South Africa: Water and Sanitation on dam levels in the country

 

SA dam levels satisfactory 

With a mere three months before the first summer rains start coming down, South Africa’s dams look fairly stable at 69% and they are likely to sustain the country until then.

The latest weekly report by the Department of Water and Sanitation shows that South Africans have largely heeded a call by Minister Lindiwe Sisulu to save water during the dry winter season. The outbreak of Covid-19 in March sparked fears that it might put a tremendous strain on water availability following a government call for everyone to wash their hands with water and soap regularly.

Free State, which is home to some of the country’s biggest dams, leads the pack with an average 81,2% dam levels. Gauteng which has fewer dams recorded 99,4% dam levels, followed by Northern Cape at 91,4%. The Vaal Dam, which is part of the Integrated Vaal River Systems (IVRS) supplying South Africa’s economic hub in Gauteng, is hurtling downwards and is currently at 43,4%.

So far Eastern Cape is also teetering at 51,5%, a figure that reflects almost half the dam levels compared to the rest of the country. In 2019 vast parts of the province were afflicted by severe drought spells which prompted the Provincial Government to declare it a disaster area.

Areas such as Nelson Mandela Bay, Amathole and Buffalo City are struggling to recover with water supply systems supplying water to those areas declining consistently.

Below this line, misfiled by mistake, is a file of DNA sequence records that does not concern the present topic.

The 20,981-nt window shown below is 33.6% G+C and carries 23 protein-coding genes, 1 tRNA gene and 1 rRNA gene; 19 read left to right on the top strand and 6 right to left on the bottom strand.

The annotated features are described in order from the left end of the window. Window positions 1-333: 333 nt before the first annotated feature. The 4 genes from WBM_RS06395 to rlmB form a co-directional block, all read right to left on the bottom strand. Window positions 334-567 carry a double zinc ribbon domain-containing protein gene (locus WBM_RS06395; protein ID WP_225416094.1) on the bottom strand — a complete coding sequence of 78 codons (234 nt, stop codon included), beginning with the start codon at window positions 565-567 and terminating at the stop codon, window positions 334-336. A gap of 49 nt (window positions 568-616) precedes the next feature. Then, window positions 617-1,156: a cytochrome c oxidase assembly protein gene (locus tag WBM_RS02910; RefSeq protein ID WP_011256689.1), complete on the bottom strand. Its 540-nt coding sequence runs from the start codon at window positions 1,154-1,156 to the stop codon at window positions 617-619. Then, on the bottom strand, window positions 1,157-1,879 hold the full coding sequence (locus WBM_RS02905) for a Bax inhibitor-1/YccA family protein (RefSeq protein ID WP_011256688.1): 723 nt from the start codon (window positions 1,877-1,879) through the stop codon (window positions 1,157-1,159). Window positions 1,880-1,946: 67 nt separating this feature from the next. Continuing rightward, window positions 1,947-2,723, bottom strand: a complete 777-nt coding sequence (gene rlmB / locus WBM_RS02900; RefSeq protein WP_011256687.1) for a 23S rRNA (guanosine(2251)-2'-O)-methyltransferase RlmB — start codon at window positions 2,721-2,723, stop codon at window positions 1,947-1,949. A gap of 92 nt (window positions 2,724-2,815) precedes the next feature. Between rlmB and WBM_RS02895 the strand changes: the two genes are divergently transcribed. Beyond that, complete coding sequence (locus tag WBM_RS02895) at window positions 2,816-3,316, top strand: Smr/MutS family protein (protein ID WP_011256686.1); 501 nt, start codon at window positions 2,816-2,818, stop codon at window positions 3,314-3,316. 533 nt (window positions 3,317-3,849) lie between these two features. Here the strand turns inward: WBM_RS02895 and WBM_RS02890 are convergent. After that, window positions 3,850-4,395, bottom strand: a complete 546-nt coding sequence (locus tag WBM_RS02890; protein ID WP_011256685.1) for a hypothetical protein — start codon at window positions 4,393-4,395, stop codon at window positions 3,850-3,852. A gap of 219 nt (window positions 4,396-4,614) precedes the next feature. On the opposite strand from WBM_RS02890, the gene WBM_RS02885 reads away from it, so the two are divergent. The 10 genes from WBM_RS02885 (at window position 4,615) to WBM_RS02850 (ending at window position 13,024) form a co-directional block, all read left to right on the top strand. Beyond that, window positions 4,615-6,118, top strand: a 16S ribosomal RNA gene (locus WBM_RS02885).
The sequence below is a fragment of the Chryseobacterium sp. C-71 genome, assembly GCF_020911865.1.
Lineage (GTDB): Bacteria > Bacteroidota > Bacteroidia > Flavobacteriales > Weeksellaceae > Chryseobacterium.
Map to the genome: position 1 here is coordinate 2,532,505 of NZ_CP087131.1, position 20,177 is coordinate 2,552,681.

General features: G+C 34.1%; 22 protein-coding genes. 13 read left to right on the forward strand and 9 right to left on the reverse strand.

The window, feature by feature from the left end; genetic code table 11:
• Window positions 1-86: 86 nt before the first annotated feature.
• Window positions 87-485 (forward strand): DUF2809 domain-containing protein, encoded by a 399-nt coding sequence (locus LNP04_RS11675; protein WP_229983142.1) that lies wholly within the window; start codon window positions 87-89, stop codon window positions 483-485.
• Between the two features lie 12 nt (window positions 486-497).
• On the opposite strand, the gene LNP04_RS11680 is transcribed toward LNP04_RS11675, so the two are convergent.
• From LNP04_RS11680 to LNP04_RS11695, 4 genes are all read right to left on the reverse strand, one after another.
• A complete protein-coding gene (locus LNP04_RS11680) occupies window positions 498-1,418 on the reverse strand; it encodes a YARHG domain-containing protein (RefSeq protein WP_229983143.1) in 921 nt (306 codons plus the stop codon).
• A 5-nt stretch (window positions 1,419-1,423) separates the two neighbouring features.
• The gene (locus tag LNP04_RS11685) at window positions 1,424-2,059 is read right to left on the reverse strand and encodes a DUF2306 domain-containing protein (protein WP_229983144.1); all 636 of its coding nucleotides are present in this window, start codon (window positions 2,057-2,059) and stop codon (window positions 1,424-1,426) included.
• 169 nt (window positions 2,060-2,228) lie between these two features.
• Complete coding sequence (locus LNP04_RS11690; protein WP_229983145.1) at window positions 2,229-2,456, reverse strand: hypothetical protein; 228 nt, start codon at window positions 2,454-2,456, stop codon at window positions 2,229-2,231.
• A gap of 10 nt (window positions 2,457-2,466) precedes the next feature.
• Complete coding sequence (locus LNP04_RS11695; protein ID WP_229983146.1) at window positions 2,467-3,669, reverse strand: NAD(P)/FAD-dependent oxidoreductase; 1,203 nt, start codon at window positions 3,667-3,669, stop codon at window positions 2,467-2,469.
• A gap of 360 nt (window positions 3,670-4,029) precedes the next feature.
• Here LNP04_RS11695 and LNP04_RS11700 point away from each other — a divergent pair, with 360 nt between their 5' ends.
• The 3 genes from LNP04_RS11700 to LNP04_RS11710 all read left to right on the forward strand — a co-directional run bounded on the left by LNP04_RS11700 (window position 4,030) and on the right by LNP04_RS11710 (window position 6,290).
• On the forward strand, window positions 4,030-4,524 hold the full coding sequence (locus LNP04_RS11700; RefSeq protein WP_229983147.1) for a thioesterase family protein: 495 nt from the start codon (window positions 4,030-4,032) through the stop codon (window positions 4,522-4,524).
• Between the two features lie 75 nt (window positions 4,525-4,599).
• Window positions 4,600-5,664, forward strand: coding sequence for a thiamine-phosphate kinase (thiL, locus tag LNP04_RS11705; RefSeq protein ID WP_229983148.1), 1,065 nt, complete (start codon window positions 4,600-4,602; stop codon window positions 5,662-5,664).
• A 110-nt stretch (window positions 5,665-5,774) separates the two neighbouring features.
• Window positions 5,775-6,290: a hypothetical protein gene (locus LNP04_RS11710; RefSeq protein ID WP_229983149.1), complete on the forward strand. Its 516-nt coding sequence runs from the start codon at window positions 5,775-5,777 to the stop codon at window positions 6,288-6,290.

Although Limpopo dam levels were recorded at 64,6%, there are concerns around the citrus industry in Mopani District whose main dams, Tzaneen and Middel-Letaba, remain at 16,3% and 2,2% respectively. Hydrologically, no abstraction may take place from Middel-Letaba Dam which supplies Giyani and its outlying villages.

On the other hand, Western Cape farmers are smiling all the way to the bank following a bumper rainy season that started at the beginning of June. As a result, large parts of the Cape Peninsula were flooded and hundreds of township shack dwellers were displaced. Heavy rains in the province are expected until November when the region enters its summer dry season.

Mpumalanga lies in the middle of the table with a 71,6% dam level that was recorded at the beginning of the week. Most of the province’s rivers in the Highveld of Emalahleni and Lowveld in Kruger National flowing above 50%. Drioekoppies and Maguga dam on the borders of Mozambique and Swaziland respectively recorded 73,7% and 74,8%. Inyaka Dam that supplies large parts of Bushbuckridge recorded 54%

Midmar Dam in Natal-Midlands of KwaZulu-Natal boosted the province’s dam levels at 97,1% while the Driel Barrage which receives its water from Tugela River is almost full at 98,7%. The province recorded 59,8% North West is stable at 69,8% with most of its dams flowing above 50%.

The Department of Water and Sanitation would like to reiterate its call for water users to continue using water sparingly so that we have enough water to see us through to the next rainy season. 2

For more information, contact Sputnik Ratau:

Spokesperson for the Department of Water and Sanitation

082 874 2942.

For media releases, speeches and news

 
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